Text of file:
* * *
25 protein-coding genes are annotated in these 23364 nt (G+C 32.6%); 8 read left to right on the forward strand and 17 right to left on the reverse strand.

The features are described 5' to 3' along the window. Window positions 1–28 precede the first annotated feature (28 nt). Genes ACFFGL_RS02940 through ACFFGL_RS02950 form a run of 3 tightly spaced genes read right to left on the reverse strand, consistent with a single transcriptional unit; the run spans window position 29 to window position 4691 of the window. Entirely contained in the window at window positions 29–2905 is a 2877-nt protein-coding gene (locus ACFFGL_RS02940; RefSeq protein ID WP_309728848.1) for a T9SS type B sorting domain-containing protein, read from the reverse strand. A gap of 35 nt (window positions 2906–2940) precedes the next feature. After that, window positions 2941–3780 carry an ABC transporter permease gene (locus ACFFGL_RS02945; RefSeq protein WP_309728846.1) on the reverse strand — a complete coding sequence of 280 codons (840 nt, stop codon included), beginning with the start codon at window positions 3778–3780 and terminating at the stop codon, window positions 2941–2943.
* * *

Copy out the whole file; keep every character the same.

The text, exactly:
25 protein-coding genes are annotated in these 23364 nt (G+C 32.6%); 8 read left to right on the forward strand and 17 right to left on the reverse strand.

The features are described 5' to 3' along the window. Window positions 1–28 precede the first annotated feature (28 nt). Genes ACFFGL_RS02940 through ACFFGL_RS02950 form a run of 3 tightly spaced genes read right to left on the reverse strand, consistent with a single transcriptional unit; the run spans window position 29 to window position 4691 of the window. Entirely contained in the window at window positions 29–2905 is a 2877-nt protein-coding gene (locus ACFFGL_RS02940; RefSeq protein ID WP_309728848.1) for a T9SS type B sorting domain-containing protein, read from the reverse strand. A gap of 35 nt (window positions 2906–2940) precedes the next feature. After that, window positions 2941–3780 carry an ABC transporter permease gene (locus ACFFGL_RS02945; RefSeq protein WP_309728846.1) on the reverse strand — a complete coding sequence of 280 codons (840 nt, stop codon included), beginning with the start codon at window positions 3778–3780 and terminating at the stop codon, window positions 2941–2943.